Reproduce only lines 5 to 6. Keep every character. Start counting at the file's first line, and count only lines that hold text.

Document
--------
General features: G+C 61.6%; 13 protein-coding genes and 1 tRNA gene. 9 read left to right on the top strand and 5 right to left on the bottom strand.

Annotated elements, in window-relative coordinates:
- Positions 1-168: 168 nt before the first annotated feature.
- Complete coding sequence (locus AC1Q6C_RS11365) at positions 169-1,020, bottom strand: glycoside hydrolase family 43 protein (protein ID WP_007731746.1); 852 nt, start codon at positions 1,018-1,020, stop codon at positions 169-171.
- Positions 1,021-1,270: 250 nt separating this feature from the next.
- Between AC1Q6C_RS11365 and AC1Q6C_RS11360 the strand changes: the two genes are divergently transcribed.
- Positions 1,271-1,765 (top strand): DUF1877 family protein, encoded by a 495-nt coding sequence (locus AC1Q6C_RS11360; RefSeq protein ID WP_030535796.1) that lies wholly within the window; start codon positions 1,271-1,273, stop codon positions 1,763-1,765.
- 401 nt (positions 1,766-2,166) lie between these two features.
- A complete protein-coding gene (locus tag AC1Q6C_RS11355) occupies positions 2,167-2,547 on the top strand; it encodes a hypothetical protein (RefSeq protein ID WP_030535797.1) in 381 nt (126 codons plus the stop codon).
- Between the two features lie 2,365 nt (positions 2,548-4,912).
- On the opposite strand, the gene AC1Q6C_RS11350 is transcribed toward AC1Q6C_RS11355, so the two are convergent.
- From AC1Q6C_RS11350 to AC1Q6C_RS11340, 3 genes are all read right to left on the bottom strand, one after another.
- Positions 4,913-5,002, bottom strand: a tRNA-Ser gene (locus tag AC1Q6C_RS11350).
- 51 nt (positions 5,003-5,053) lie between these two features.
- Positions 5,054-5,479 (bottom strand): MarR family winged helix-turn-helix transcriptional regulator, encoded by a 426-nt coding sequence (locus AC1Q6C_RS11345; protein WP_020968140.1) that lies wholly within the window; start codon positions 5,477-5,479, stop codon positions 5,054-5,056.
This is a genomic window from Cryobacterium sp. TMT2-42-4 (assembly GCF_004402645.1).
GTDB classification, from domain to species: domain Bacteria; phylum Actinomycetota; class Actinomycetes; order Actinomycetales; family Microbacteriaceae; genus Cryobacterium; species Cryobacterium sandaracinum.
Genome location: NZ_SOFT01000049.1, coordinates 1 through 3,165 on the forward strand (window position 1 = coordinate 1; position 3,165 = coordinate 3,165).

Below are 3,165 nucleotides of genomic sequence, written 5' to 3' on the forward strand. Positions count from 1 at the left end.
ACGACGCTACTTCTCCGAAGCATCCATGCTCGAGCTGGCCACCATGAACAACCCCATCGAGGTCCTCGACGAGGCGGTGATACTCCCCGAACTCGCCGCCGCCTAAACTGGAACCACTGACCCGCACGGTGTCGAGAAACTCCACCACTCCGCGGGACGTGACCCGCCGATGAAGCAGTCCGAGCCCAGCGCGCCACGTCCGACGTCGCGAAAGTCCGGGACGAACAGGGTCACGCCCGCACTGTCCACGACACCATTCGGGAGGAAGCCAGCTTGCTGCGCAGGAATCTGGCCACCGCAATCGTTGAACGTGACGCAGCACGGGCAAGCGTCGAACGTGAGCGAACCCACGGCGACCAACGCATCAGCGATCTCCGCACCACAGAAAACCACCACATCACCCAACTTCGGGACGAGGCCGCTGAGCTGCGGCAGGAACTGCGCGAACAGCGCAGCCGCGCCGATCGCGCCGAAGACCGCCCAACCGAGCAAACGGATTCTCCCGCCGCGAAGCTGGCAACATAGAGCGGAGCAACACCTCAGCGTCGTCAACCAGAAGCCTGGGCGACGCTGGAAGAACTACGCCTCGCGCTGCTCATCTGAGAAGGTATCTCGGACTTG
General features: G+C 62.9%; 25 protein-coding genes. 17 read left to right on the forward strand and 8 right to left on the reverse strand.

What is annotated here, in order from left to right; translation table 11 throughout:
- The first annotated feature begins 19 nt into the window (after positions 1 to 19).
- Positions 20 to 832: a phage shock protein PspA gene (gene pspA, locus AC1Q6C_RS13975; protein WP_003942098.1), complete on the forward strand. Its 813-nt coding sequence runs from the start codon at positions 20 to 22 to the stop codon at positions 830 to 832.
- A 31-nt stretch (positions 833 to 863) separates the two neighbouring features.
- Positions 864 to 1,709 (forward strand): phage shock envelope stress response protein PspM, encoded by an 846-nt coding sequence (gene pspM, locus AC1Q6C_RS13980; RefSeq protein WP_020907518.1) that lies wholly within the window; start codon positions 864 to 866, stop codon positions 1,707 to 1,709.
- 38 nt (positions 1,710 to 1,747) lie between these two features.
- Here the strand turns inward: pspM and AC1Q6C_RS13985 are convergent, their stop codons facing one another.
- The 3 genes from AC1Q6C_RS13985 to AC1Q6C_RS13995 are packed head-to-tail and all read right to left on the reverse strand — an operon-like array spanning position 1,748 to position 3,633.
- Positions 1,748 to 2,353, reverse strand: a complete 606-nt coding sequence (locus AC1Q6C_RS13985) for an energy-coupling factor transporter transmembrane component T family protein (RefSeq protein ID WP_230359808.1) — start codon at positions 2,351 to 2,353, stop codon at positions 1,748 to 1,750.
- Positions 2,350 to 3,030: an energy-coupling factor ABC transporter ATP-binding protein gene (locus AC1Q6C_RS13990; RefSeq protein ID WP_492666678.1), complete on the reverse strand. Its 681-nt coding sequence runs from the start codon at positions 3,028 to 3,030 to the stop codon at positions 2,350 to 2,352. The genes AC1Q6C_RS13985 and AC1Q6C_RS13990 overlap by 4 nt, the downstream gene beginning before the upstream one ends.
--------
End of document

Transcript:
- Positions 1,021-1,270: 250 nt separating this feature from the next.
- Between AC1Q6C_RS11365 and AC1Q6C_RS11360 the strand changes: the two genes are divergently transcribed.